Hidden Valley Elementary School principal shares goals for improving students’ literacy, meeting academic goals
In 2019 82.6 percent of students met their academic growth standards.
CHARLOTTE, N.C. (WBTV) - Daniel Gray is the principal at Hidden Valley Elementary School - he’s on a mission to make sure all 900 of his students are reading on and above grade level.
“If that child can’t read that affects their life forever so we really have to stay focused on what the end goal is which is to help every single one of these children become productive adults,” Gray said.
Each year the North Carolina Department of Public Instruction gives schools across the state a performance grade which is made up of 80% proficiency and 20% growth metrics.
From 2014 to 2019 Hidden Valley Elementary School in Charlotte averaged a “D” rating, but data shows the students are either meeting or exceeding their academic growth.
Gray says those grades don’t take social determinants such as low socioeconomic status or language barriers into consideration, and the D score is not a full representation of the work being done in his school.
“Even if we achieve the growth of exceed the growth and get all full twenty percentage points that we would get because our kids are coming in behind and it takes years to build that growth and to eventually grow to that proficiency we continually get rated lower than the work that’s happening here,” he said.
State data shows 16% of HVES students in grades 3-5 are proficient in reading. In 2019 82.6 percent of students met their academic growth standards.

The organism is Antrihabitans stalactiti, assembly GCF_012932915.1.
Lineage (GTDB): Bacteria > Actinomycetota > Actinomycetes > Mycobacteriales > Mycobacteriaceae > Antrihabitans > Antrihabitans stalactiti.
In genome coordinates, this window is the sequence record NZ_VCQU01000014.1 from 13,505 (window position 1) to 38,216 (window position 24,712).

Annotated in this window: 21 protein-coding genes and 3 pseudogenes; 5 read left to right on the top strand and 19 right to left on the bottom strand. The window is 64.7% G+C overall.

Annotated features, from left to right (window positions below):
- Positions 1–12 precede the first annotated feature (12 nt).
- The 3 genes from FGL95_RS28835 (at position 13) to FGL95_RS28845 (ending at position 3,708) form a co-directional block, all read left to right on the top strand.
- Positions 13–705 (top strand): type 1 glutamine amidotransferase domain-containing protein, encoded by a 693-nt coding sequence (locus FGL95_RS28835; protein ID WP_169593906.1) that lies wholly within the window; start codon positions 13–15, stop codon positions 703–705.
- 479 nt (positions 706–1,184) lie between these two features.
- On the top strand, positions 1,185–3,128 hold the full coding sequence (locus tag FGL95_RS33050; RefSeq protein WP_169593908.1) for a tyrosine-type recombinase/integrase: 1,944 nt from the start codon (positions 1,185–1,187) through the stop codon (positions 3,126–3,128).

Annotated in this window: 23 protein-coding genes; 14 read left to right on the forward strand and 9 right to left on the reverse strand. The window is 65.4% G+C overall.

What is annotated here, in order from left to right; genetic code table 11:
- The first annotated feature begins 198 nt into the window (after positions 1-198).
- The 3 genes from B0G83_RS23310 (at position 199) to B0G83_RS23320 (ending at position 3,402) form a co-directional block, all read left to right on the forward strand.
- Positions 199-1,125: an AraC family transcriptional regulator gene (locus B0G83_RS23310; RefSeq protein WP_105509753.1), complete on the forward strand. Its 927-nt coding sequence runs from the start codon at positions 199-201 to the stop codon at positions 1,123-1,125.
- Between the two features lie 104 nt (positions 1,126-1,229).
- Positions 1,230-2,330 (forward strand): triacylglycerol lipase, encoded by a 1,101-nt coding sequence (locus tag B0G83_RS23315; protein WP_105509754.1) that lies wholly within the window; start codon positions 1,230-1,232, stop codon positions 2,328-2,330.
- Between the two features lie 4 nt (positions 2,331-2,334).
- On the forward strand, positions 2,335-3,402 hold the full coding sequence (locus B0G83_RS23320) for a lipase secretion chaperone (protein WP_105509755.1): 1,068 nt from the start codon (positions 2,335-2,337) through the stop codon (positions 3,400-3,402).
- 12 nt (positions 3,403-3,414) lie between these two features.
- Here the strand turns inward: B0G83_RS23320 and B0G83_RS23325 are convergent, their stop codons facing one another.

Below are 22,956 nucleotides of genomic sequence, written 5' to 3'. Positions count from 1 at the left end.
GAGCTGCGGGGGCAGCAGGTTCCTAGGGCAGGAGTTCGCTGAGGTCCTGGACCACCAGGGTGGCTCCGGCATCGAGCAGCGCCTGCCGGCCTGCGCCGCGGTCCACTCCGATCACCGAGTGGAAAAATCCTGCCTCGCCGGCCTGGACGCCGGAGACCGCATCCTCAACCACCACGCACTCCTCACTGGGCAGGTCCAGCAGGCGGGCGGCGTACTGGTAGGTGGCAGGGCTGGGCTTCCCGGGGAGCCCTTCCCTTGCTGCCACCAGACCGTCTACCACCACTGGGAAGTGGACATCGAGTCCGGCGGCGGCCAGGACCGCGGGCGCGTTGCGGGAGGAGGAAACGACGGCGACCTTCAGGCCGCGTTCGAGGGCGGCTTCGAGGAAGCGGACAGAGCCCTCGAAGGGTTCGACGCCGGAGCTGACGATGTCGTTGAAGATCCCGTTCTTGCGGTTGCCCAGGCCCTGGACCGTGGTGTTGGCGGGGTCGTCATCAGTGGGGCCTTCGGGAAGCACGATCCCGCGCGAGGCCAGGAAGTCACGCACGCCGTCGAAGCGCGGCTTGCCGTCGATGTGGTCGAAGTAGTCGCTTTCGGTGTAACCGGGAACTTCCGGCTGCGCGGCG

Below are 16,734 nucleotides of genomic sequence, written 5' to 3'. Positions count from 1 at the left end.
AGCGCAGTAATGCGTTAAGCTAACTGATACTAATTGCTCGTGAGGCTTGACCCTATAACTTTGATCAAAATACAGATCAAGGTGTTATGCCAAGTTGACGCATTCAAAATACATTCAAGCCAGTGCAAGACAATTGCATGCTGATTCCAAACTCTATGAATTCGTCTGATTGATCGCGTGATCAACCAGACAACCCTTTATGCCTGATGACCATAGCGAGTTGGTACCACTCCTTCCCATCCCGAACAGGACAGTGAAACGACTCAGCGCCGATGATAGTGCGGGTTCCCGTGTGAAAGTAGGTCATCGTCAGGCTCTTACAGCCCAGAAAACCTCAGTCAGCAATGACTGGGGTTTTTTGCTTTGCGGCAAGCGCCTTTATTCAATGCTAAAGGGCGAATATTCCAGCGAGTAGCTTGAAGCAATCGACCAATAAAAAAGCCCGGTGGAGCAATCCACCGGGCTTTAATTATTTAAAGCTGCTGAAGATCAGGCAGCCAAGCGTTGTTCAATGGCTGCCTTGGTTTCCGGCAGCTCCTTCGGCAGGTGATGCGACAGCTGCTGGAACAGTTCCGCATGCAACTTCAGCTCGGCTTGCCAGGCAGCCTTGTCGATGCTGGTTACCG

Teachers are participating in several state-level training courses focused on reading fundamentals and professional development courses.
“We can support teachers through our MTSS process; our multi-tiered systems of support, so we’ve done a lot of PD’s around that which supports social-emotional, behavioral, as well as the academic so teachers are able to recognize alright where are our gaps and where’s the data that supports that,” he said.
Teachers are also working with students in small groups so they have more personalized support.
“Targeting students and student groups, pulling kids, and giving them small group instruction is a major focus for us here. Looking at kids and knowing where they’re at and not forgetting there are kids that did achieve and we want to extend those kids,” he said.
Hidden Valley also launched five after-school tutoring programs this year which are supporting 250 students.
Gray is also encouraging parents and community members to get more involved with helping students outside of school.
“Our teachers do a phenomenal job of staying in contact with parents but it’s still not enough. We still have to continue to push those boundaries and say we’re all in this together,” he said.
“Where would you like to see student performance in the next three years,” WBTV’S education reporter Courtney Cole asked.
“The goal for me is for Hidden Valley Elementary to be the best in CMS - that’s a start, because our kids are as smart as any kids anywhere but they have more challenges than a lot of other kids so we have to help them navigate those challenges,” Gray said. “I can’t always take them away but I can give them the tools whether that’s social-emotional, whether that’s academic, we can give them the tools that they need to navigate those challenges to lead to successful outcomes in life.”
Copyright 2022 WBTV. All rights reserved.